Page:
Analysis of patient age milestones illustrated that early-infantile patients have a greater tendency to be diagnosed before the onset of neurological manifestations compared with late-infantile, juvenile and adolescent/adult-onset patients, who are diagnosed after neurological onset. This is likely due to the greater prominence of systemic symptoms in very young patients. Overall, there were long delays between the onset of neurological manifestations and confirmation of the diagnosis of NP-C. This finding is consistent with data from previous studies [10, 18, 33], and highlights this major problem in NP-C.
Delayed diagnosis can have a considerable impact on quality of life for patients and/or their family and primary caregivers. In addition, it has been recommended that disease-specific therapy with miglustat should be started as early as possible in the course of neurological disease in order to stabilise neurological function [1, 10]. Possible measures that might enhance the detection of NP-C and expedite future diagnoses include the use of novel screening tools such as the NP-C suspicion index , increased vigilance for early systemic symptoms, and the development of potential new disease biomarkers such as plasma oxysterols .
The composite disability scores among patients in the Registry at enrolment were comparable with baseline scores reported in previous cohort studies that utilised this disability scale [7, 18, 35]. It is notable that there were no significant differences in composite scores between age-at-onset categories among the Registry patients. The 95% CIs of the mean composite scores all overlapped. It also remains to be seen whether changes in composite scores over time in this Registry reflect previously observed differences in the rates of disease progression between the age-at-onset categories.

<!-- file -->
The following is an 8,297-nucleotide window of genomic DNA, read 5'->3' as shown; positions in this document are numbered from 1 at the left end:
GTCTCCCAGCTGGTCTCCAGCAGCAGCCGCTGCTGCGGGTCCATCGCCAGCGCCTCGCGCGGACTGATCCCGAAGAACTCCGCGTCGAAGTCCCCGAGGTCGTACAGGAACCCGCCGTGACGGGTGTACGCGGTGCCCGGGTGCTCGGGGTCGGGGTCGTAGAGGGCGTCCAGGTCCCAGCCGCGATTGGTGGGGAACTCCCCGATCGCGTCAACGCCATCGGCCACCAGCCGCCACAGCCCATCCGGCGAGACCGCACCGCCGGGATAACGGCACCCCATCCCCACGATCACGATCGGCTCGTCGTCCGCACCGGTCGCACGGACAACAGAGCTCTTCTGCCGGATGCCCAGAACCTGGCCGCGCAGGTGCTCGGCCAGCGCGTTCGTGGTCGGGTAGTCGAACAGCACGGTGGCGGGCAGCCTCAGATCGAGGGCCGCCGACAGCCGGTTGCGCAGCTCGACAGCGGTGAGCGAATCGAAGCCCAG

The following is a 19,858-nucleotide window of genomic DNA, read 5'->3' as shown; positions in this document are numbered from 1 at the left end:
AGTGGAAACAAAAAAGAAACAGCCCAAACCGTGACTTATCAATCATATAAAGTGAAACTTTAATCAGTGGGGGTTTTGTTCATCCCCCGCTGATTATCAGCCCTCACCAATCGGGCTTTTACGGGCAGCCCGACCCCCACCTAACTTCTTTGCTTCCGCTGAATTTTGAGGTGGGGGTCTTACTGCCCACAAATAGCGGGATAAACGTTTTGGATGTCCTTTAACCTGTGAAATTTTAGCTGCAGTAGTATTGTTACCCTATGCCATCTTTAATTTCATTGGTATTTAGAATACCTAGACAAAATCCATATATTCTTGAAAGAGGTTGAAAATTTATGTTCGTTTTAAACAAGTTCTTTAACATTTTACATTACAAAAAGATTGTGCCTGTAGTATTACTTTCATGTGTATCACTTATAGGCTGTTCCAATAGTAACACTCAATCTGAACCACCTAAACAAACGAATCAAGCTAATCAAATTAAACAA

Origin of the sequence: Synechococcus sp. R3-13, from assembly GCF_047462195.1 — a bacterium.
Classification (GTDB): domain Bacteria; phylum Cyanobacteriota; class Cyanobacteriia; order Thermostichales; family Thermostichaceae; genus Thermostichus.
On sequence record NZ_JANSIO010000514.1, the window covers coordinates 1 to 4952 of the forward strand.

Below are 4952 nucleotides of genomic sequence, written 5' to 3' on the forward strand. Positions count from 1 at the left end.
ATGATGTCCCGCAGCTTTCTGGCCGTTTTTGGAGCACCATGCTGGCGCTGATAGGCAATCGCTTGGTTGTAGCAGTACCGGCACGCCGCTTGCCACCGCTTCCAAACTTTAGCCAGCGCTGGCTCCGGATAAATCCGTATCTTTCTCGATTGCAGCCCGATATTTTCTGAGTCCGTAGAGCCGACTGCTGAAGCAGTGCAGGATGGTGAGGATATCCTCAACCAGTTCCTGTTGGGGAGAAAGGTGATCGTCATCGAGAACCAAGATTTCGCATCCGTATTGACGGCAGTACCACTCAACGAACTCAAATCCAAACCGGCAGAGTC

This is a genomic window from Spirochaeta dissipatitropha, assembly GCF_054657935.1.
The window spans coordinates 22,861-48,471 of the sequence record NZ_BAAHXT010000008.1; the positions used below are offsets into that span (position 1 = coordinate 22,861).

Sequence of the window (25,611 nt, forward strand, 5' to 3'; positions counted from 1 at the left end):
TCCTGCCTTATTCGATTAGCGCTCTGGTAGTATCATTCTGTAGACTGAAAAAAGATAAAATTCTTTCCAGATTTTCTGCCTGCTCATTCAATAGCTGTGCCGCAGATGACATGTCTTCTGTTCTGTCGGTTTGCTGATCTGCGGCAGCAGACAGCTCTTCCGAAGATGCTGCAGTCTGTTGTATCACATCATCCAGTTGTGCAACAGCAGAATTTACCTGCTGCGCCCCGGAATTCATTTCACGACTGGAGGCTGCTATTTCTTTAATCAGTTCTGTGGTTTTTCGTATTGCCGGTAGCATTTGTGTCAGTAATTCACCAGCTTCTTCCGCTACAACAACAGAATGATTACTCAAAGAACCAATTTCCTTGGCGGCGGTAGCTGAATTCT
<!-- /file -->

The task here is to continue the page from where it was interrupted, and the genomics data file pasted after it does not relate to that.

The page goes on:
It is not possible to state whether any single disability scale measure (ambulation, manipulation, language or swallowing) was statistically more affected than others at enrolment based on the current categorical analysis. However, the distribution of scores for each disability parameter in the Registry appeared comparable with those seen at baseline during a previous cohort study based on the same disability scale .
The data summarised in this report should be interpreted with the awareness that disease registries come with a number of inherent limitations. As with all disease registries, the integrity and comparability of the NPC Registry data relies on the accurate entry of patient information by the treating physicians and other nominated staff at each participating centre. The potential for ascertainment bias (also present to some extent in all published NP-C cohorts) should be recognised. Registries can also suffer from selection bias. In the former case, the inclusion of all consecutive patients (both incident and prevalent) who present for outpatient and/or inpatient visits irrespective of treatment status is one measure stipulated in the NPC Registry protocol to minimise selection bias. Finally, most patients with a confirmed diagnosis of NP-C are currently being treated with miglustat, and there are only a few treatment-naïve patients available for study within the Registry population. At this point in time, this precludes meaningful comparisons between treated and untreated patients.
In summary, these data derived from the largest NP-C Registry cohort reported to date, provide a useful overall snapshot of patient and disease characteristics that can be considered alongside epidemiological data from previous large cohort studies. Our findings confirm that systemic symptoms are common among patients with early-childhood onset of neurological manifestations but are also a common finding among patients with adolescent/adult onset disease. The profiles of neurological manifestations seen among all age-at-onset categories in the Registry are in line with previous publications. Longitudinal data from follow up assessments are required to discern any differences in disease progression and degrees of neurological stability between early-infantile, late-infantile, juvenile and adolescent/adult-onset groups, and will be reported in future publications.